Rather than digging up a valley or caulking a scupper for the third time, callbacks and premature failure can be reduced by addressing ventilation concerns before installation.

The ShingleVentII from Air Vent Inc. has an external baffle.
For years, American homeowners have been compelled to seal up their homes. Weather stripping, caulk, vapor barriers, house wraps, ice shields, double-paned glass — all serve to make a tightly closed environment that maximizes energy conservation. Unfortunately, there are elements inside the average house that must get out and will do so by any means. This side effect of energy conscious builders and homeowners has fostered a cottage industry that is dedicated to getting moisture and other potentially harmful vapors out of the house.

As roofers are well aware, leaks don’t always come from the top. Rather than digging up a valley or caulking a scupper for the third time, callbacks and premature failure can be reduced by addressing ventilation concerns before installation. Some manufacturers are also promoting the use of ventilation products as profit centers even when roofing replacement doesn’t enter the picture; others sell products to general, roofing and insulation contractors.

The science behind roof ventilation has developed some innovative approaches and national codes reflect a near universal recognition of the problem, but there are so many variables for each building that some concepts are still emerging. The range of solutions offered today means that roofing and insulation contractors must stay on top of the physical properties that may not directly involve their trade, but certainly will when leaks appear in the ceiling.

Get Out of the House

Before the days of R-values and vapor retarders, buildings were drafty enough to release much of the interior’s conditions, whether it was heat or moisture. Even before the energy crisis of the 1970s changed the landscape dramatically, builders and designers were aware of how condensation forms in buildings. Cupolas and roof “lanterns” were employed to draft the structures; empty cavity walls allowed moisture to dissipate and radiators were usually placed in front of windows to keep condensation from forming there.

As homes became more energy efficient, some in the northern climates developed ice dams and experienced chronic leaks and damage to the roof assembly and even decking. Today’s modern homeowners, in a never ending quest to understand their houses better, are more savvy about concepts like ventilation and dew points. If class action suits are used as a barometer, mold has become a major concern for homeowners. Still, roofing contractors play a pivotal role in providing a comprehensive approach to the unique demands of their structures.

“They have to educate the homeowners,” says Steve Feldman, marketing manager for ADO Products Inc. of Rogers, Minn. “Attic ventilation is something relatively new. People used to say just increase the R-value.”

The problem for many homes is that the amount of moisture generated by occupants can have an accumulative effect. According to government research, a family of four can generate from 1 1/2 to 2 gallons of moisture each day that migrates to areas where it’s cooler and drier. When the Sistine Chapel in Rome was restored several years ago and the building enclosed for the first time, engineers anticipated a moisture problem from the thousands of visitors. Climate control devices were designed to handle the large volumes of, well, sweat, which could collect and damage Michelangelo’s masterpiece.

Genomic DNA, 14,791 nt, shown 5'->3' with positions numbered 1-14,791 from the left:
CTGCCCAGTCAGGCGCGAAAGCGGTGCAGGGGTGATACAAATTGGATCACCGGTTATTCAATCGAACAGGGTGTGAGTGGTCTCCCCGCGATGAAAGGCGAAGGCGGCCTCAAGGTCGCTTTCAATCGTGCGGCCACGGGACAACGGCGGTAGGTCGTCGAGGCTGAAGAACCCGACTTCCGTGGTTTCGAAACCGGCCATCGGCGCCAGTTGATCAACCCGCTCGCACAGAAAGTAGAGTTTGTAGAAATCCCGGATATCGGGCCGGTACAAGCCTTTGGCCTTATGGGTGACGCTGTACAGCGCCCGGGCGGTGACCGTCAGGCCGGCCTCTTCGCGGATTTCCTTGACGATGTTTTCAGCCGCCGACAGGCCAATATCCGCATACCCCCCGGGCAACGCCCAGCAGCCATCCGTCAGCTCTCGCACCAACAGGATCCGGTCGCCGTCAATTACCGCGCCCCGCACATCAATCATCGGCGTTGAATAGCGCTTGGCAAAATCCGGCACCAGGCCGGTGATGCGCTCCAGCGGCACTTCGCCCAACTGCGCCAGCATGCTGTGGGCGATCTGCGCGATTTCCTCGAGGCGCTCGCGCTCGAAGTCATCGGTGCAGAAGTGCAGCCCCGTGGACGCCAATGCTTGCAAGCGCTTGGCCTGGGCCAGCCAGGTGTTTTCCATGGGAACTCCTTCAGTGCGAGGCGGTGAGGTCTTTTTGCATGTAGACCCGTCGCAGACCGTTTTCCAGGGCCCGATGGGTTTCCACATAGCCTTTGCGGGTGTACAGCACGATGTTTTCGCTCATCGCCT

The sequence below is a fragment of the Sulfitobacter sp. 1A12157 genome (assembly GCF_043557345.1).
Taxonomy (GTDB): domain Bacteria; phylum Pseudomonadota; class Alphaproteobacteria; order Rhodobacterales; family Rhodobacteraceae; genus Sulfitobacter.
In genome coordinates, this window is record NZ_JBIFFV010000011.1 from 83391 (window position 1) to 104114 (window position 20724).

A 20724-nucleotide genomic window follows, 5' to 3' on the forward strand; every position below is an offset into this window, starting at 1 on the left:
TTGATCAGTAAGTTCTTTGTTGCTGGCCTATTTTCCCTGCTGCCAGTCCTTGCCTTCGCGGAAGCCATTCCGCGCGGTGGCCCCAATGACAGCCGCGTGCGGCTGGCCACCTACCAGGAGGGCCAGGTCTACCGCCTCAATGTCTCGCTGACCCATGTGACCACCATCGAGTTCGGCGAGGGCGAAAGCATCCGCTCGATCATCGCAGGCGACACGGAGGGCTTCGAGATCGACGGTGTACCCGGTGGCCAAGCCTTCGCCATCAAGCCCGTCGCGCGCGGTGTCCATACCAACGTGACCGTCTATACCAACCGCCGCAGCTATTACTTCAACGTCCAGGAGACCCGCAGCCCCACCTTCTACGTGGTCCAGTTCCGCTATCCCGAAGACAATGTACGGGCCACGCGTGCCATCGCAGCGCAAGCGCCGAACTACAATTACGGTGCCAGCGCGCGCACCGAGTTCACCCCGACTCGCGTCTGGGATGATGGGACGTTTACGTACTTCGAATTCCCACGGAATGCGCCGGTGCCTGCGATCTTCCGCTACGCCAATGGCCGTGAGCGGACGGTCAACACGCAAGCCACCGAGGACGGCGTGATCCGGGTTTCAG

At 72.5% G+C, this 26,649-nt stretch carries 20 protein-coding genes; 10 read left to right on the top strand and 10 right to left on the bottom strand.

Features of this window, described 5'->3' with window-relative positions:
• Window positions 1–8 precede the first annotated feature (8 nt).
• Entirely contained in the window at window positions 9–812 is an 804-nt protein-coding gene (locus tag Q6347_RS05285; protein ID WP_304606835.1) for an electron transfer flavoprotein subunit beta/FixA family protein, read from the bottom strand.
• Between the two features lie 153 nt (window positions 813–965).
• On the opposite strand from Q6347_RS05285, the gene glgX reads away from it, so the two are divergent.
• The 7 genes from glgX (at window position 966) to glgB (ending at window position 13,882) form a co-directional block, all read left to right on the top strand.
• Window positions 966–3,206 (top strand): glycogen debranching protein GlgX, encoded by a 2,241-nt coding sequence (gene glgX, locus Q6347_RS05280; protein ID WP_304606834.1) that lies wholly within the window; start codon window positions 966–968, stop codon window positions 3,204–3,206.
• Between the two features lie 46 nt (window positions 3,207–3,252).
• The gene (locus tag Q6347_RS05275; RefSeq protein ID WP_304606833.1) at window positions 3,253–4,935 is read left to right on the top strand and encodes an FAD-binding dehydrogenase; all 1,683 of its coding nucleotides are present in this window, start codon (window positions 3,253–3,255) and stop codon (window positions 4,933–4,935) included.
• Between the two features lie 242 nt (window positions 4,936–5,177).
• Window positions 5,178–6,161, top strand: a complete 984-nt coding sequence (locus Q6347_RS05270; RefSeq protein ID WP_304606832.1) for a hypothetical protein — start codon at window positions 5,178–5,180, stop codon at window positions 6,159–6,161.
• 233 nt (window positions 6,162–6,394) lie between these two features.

In most cases it collects in the attic where it waits as ice or liquid before gravity and summer heat return the favor and the water comes back downward. The damage can go unnoticed for some time, complicating the search for the true culprit. “We get a lot of calls from people adding ventilation to their existing homes,” says Feldman, whose company has been making roof vents since 1988. “We also get calls from people who have problems.”

These represent consumers that are already sold on the concept of ventilation. From there it’s a horse race where the winner is the one with the most expertise and best customer service; value is a distant concern for someone with a recurring problem that has endured several fixes. ADO Products makes a variety of solutions for both roofing and insulation contractors on new and retrofit projects.

While getting moisture out is the main function of ventilation products, channeling that circulation through piles of insulation is the job of a new rigid plastic version of Pro-Vent. While new construction allows the installation of a soft foam vent that’s installed between the rafters at soffit vents — a job primarily for insulation contractors — the rigid Pro-Vent can be inserted on retrofit jobs in tight quarters by roofing contractors. To complete the picture, ADO Products even offers a Quick-Seal attic hatch that stops vapor with a foam gasket and insulated cover.

Reaching contractors with sales material is a big focus for the company, while also addressing new wrinkles in the building’s design. Wind-driven rain, gaps between the rafter/joists and insulation blocking vents used to be handled by the rather low-tech application of card board.

The company was just awarded a patent for its Wind Block, which is an L-shaped polyboard form that solves all three problems and it costs less than having crews cut cardboard to size. “It’s always been a problem area,” says Feldman. “Someone has to deal with it. We saw that there was no blockage.”